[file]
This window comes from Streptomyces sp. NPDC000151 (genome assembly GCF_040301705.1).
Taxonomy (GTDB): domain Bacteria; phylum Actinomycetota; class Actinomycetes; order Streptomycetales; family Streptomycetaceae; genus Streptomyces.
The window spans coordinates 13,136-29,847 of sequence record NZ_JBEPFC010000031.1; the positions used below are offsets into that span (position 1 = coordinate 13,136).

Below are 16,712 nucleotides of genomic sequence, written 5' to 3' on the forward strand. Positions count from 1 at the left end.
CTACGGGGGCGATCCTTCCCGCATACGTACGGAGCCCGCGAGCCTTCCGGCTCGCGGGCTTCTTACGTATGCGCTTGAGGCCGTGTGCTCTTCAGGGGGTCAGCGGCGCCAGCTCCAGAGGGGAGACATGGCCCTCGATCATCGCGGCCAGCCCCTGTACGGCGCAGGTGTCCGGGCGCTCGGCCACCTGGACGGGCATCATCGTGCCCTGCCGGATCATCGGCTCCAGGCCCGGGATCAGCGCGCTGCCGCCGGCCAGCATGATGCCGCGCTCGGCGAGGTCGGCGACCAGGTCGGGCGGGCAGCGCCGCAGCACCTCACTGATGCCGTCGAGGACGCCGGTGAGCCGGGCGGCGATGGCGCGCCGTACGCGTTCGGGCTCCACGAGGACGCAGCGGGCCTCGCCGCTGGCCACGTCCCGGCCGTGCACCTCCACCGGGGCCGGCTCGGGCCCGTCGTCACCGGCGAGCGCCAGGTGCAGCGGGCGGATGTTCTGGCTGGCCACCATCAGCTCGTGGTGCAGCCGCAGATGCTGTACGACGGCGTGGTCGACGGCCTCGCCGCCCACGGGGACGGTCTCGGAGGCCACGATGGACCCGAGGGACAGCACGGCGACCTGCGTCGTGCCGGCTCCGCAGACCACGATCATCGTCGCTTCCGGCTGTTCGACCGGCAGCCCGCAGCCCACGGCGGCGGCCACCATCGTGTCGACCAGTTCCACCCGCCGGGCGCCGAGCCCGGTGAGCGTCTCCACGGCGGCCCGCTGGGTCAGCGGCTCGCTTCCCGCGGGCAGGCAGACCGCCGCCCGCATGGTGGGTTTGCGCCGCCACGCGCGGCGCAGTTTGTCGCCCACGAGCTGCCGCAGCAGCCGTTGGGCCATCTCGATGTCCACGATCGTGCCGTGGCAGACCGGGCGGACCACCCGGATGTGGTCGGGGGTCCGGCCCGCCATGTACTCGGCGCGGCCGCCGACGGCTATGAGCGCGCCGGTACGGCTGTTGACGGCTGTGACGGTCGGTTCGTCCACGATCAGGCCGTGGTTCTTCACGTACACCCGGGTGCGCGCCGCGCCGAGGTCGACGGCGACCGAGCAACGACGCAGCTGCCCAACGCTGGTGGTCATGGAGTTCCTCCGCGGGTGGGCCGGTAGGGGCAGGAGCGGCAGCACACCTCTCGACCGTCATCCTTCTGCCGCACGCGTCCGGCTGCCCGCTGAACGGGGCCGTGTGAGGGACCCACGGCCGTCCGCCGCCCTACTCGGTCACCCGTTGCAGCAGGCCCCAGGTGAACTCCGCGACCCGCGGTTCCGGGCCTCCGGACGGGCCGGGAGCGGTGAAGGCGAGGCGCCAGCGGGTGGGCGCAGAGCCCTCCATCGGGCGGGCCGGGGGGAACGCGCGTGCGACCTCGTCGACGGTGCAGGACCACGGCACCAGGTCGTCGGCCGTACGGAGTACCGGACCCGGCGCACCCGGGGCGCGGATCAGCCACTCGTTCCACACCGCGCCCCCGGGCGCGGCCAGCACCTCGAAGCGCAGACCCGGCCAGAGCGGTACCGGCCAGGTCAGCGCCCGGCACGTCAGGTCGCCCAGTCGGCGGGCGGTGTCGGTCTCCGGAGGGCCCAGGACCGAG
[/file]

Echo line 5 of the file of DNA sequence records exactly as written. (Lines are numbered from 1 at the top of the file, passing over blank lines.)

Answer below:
CTACGGGGGCGATCCTTCCCGCATACGTACGGAGCCCGCGAGCCTTCCGGCTCGCGGGCTTCTTACGTATGCGCTTGAGGCCGTGTGCTCTTCAGGGGGTCAGCGGCGCCAGCTCCAGAGGGGAGACATGGCCCTCGATCATCGCGGCCAGCCCCTGTACGGCGCAGGTGTCCGGGCGCTCGGCCACCTGGACGGGCATCATCGTGCCCTGCCGGATCATCGGCTCCAGGCCCGGGATCAGCGCGCTGCCGCCGGCCAGCATGATGCCGCGCTCGGCGAGGTCGGCGACCAGGTCGGGCGGGCAGCGCCGCAGCACCTCACTGATGCCGTCGAGGACGCCGGTGAGCCGGGCGGCGATGGCGCGCCGTACGCGTTCGGGCTCCACGAGGACGCAGCGGGCCTCGCCGCTGGCCACGTCCCGGCCGTGCACCTCCACCGGGGCCGGCTCGGGCCCGTCGTCACCGGCGAGCGCCAGGTGCAGCGGGCGGATGTTCTGGCTGGCCACCATCAGCTCGTGGTGCAGCCGCAGATGCTGTACGACGGCGTGGTCGACGGCCTCGCCGCCCACGGGGACGGTCTCGGAGGCCACGATGGACCCGAGGGACAGCACGGCGACCTGCGTCGTGCCGGCTCCGCAGACCACGATCATCGTCGCTTCCGGCTGTTCGACCGGCAGCCCGCAGCCCACGGCGGCGGCCACCATCGTGTCGACCAGTTCCACCCGCCGGGCGCCGAGCCCGGTGAGCGTCTCCACGGCGGCCCGCTGGGTCAGCGGCTCGCTTCCCGCGGGCAGGCAGACCGCCGCCCGCATGGTGGGTTTGCGCCGCCACGCGCGGCGCAGTTTGTCGCCCACGAGCTGCCGCAGCAGCCGTTGGGCCATCTCGATGTCCACGATCGTGCCGTGGCAGACCGGGCGGACCACCCGGATGTGGTCGGGGGTCCGGCCCGCCATGTACTCGGCGCGGCCGCCGACGGCTATGAGCGCGCCGGTACGGCTGTTGACGGCTGTGACGGTCGGTTCGTCCACGATCAGGCCGTGGTTCTTCACGTACACCCGGGTGCGCGCCGCGCCGAGGTCGACGGCGACCGAGCAACGACGCAGCTGCCCAACGCTGGTGGTCATGGAGTTCCTCCGCGGGTGGGCCGGTAGGGGCAGGAGCGGCAGCACACCTCTCGACCGTCATCCTTCTGCCGCACGCGTCCGGCTGCCCGCTGAACGGGGCCGTGTGAGGGACCCACGGCCGTCCGCCGCCCTACTCGGTCACCCGTTGCAGCAGGCCCCAGGTGAACTCCGCGACCCGCGGTTCCGGGCCTCCGGACGGGCCGGGAGCGGTGAAGGCGAGGCGCCAGCGGGTGGGCGCAGAGCCCTCCATCGGGCGGGCCGGGGGGAACGCGCGTGCGACCTCGTCGACGGTGCAGGACCACGGCACCAGGTCGTCGGCCGTACGGAGTACCGGACCCGGCGCACCCGGGGCGCGGATCAGCCACTCGTTCCACACCGCGCCCCCGGGCGCGGCCAGCACCTCGAAGCGCAGACCCGGCCAGAGCGGTACCGGCCAGGTCAGCGCCCGGCACGTCAGGTCGCCCAGTCGGCGGGCGGTGTCGGTCTCCGGAGGGCCCAGGACCGAG